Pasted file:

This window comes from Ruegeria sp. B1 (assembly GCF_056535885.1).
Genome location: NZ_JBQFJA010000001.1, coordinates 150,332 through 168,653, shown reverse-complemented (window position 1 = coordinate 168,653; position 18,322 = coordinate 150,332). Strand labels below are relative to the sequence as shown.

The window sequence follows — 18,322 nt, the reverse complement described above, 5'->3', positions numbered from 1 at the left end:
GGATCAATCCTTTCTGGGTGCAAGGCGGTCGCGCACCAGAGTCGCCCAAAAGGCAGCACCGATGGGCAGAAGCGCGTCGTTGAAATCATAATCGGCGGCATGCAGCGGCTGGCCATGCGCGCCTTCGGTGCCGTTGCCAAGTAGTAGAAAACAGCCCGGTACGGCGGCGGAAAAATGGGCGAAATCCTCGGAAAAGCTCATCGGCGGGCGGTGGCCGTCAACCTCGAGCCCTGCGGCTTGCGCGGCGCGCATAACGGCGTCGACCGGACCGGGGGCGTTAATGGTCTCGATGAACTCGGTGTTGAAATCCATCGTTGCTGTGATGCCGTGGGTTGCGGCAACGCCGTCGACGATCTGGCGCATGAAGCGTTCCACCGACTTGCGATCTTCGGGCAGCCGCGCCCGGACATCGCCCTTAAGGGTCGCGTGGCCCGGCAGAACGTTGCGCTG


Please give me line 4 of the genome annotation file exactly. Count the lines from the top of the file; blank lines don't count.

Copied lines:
GGATCAATCCTTTCTGGGTGCAAGGCGGTCGCGCACCAGAGTCGCCCAAAAGGCAGCACCGATGGGCAGAAGCGCGTCGTTGAAATCATAATCGGCGGCATGCAGCGGCTGGCCATGCGCGCCTTCGGTGCCGTTGCCAAGTAGTAGAAAACAGCCCGGTACGGCGGCGGAAAAATGGGCGAAATCCTCGGAAAAGCTCATCGGCGGGCGGTGGCCGTCAACCTCGAGCCCTGCGGCTTGCGCGGCGCGCATAACGGCGTCGACCGGACCGGGGGCGTTAATGGTCTCGATGAACTCGGTGTTGAAATCCATCGTTGCTGTGATGCCGTGGGTTGCGGCAACGCCGTCGACGATCTGGCGCATGAAGCGTTCCACCGACTTGCGATCTTCGGGCAGCCGCGCCCGGACATCGCCCTTAAGGGTCGCGTGGCCCGGCAGAACGTTGCGCTG